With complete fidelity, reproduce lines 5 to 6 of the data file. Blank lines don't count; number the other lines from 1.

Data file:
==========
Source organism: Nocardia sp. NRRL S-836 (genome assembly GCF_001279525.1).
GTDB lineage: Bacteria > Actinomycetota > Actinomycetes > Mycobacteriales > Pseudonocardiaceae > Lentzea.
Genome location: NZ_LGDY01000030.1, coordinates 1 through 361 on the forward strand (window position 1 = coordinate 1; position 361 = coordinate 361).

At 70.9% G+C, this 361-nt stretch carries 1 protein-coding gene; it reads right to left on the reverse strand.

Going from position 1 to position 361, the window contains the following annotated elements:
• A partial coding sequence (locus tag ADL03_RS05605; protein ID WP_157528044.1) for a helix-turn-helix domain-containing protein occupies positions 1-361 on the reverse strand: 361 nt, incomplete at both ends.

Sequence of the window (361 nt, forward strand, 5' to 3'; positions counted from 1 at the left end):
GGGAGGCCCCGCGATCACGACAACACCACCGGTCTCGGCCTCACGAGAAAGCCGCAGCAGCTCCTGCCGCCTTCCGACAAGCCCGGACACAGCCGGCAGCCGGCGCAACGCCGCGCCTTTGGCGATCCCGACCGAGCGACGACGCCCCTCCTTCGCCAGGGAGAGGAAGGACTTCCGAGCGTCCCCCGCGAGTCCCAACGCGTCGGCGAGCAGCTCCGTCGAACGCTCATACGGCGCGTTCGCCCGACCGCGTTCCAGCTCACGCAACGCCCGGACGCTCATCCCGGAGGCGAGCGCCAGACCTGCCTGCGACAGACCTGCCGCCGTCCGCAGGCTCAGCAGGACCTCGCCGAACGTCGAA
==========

Going from position 1 to position 361, the window contains the following annotated elements:
• A partial coding sequence (locus tag ADL03_RS05605; protein ID WP_157528044.1) for a helix-turn-helix domain-containing protein occupies positions 1-361 on the reverse strand: 361 nt, incomplete at both ends.